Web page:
Calcium Homeostasis During Attack and Remission in Patients With Idiopathic Benign Paroxysmal Positional Vertigo

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Abstract

Objective:

To evaluate changes in calcium metabolism in patients with idiopathic benign paroxysmal positional vertigo (BPPV) on initial presentation and at the follow-up visit.

Subjects and Methods:

The study comprised a total of 31 patients aged greater than 18 years who presented at the otorhinolaryngology outpatient clinic of our hospital, newly diagnosed as idiopathic BPPV based on the history compatible with BPPV and positive provocative maneuver (either Dix-Hallpike or Roll test). The first blood sample was obtained on the day of initial presentation when the patient was found to have active unilateral BPPV. After 6 months, a blood sample was again drawn in accordance with the procedure. Blood samples were analyzed for data on 25-hydroxyvitamin D (25(OH)-D), total calcium, parathormone and ionized calcium on initial presentation, and at the follow-up visit.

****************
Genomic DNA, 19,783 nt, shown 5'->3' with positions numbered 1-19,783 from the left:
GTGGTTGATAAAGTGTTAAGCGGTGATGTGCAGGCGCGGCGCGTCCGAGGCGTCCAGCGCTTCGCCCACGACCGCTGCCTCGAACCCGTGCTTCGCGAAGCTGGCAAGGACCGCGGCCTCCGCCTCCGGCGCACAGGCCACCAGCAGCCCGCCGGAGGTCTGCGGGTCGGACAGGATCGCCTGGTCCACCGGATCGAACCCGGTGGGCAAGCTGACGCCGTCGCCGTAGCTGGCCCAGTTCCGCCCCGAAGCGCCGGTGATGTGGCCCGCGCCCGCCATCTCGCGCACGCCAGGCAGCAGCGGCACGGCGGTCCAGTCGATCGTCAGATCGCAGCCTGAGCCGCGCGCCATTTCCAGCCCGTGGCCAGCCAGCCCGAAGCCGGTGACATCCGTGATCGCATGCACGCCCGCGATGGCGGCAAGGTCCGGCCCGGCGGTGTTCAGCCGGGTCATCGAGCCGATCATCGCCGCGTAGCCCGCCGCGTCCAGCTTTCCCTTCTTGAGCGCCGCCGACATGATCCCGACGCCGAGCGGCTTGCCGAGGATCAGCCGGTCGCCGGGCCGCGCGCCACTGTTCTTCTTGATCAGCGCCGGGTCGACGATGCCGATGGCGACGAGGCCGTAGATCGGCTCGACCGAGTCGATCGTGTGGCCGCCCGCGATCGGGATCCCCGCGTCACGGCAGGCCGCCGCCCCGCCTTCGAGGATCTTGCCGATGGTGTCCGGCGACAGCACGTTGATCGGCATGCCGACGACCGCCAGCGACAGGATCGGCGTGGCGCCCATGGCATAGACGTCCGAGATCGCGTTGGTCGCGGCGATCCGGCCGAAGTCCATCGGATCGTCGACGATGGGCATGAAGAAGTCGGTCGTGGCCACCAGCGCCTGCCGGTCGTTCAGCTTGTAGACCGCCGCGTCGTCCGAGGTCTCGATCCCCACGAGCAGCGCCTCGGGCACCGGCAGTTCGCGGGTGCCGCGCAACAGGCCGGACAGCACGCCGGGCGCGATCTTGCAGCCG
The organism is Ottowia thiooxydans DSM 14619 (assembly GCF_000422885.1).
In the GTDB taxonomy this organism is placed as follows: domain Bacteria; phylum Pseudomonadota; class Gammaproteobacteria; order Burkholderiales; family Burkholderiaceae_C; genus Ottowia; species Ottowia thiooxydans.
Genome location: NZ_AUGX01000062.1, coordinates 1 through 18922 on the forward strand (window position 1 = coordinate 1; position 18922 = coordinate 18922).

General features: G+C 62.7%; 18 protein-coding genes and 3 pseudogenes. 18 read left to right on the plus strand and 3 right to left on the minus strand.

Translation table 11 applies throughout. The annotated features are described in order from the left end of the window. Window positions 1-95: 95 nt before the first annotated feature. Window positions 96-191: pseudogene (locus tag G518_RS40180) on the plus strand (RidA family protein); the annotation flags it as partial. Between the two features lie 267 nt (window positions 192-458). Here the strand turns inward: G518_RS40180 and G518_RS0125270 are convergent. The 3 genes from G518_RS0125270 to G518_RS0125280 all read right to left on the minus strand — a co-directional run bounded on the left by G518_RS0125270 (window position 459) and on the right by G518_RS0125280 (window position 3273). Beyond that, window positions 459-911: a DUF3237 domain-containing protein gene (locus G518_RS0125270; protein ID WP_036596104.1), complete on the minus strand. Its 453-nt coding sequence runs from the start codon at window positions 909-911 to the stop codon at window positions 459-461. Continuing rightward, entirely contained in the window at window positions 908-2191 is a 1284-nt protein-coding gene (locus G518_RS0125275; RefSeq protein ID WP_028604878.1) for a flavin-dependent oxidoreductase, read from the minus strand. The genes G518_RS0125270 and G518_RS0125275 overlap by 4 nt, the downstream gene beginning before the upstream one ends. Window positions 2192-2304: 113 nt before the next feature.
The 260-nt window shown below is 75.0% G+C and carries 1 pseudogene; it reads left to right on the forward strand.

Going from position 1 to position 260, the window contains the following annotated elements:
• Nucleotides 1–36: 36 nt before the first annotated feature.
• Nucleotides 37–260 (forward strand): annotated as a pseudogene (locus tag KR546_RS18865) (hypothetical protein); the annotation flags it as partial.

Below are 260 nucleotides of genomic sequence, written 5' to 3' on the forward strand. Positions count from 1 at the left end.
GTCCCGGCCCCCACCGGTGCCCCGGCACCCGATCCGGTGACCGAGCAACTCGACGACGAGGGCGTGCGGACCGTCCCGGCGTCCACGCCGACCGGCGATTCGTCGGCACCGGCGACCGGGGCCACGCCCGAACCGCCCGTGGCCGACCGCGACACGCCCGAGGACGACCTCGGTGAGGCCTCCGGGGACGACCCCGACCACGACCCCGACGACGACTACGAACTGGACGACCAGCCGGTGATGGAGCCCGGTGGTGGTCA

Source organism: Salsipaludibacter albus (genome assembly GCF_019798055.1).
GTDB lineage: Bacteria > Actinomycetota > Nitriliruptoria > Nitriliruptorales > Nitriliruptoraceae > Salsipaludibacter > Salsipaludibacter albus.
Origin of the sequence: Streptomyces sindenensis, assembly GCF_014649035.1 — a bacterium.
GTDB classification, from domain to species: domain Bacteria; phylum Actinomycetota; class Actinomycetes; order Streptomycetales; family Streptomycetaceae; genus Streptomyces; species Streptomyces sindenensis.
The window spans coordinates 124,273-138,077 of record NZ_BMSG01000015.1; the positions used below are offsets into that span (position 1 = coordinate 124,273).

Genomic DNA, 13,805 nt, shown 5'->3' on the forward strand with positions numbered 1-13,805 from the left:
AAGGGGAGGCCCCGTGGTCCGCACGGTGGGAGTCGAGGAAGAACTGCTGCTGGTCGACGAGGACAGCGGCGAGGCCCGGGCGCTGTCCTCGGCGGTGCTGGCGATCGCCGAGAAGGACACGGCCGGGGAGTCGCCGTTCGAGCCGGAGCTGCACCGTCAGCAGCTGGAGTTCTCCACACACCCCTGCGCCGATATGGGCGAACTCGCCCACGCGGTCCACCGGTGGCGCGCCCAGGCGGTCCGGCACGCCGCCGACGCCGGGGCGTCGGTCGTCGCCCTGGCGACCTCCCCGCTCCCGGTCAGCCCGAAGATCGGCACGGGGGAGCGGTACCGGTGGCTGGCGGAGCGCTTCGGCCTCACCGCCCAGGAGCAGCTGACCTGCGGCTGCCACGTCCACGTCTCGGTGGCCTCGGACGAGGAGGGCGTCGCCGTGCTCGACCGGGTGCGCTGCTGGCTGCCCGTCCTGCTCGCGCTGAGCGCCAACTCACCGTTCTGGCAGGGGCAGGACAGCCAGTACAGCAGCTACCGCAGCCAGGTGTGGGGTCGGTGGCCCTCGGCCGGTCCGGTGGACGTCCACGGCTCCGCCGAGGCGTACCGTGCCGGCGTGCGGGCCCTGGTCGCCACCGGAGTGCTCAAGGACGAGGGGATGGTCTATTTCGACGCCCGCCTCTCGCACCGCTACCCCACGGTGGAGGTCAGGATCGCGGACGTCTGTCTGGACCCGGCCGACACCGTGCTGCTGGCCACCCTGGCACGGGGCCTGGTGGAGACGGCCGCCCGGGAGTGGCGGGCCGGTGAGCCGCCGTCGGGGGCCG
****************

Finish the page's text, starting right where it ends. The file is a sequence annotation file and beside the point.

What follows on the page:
Results:

The patients comprised 20 (64.5%) women and 11 (35.5%) men with a mean age of 49.78 years (range, 23–75 years). During an attack a higher prevalence of decreased serum Vitamin D is less than 20 ng/ml, was determined (93.5% versus 38.7%). There were statistical differences between the Vitamin D values, parathormone, and corrected by pH ionized calcium in both periods (p < 0.05).

Conclusion:

A statistically significant association was determined between Vitamin D and calcium metabolism in patients with idiopathic BPPV. It can be considered that Vitamin D deficiency and decreased ionized Ca level may be a risk for BPPV, not only in patients with osteoporosis but also in all patients. Very low levels of 25(OH)-D seem to be associated with recurrence of BPPV. The recurrences might possibly be prevented with supplementary Vitamin D especially in those with recurrent idiopathic BPPV but further studies would be necessary to determine this.

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